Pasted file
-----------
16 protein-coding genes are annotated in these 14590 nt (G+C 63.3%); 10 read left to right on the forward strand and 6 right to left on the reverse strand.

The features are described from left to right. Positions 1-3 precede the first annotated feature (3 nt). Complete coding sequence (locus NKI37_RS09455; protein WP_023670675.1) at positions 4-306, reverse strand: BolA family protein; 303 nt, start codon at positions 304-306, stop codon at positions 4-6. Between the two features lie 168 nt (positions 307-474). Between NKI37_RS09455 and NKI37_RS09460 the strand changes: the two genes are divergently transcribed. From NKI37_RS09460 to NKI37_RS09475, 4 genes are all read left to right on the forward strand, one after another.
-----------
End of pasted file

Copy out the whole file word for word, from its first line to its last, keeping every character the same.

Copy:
16 protein-coding genes are annotated in these 14590 nt (G+C 63.3%); 10 read left to right on the forward strand and 6 right to left on the reverse strand.

The features are described from left to right. Positions 1-3 precede the first annotated feature (3 nt). Complete coding sequence (locus NKI37_RS09455; protein WP_023670675.1) at positions 4-306, reverse strand: BolA family protein; 303 nt, start codon at positions 304-306, stop codon at positions 4-6. Between the two features lie 168 nt (positions 307-474). Between NKI37_RS09455 and NKI37_RS09460 the strand changes: the two genes are divergently transcribed. From NKI37_RS09460 to NKI37_RS09475, 4 genes are all read left to right on the forward strand, one after another.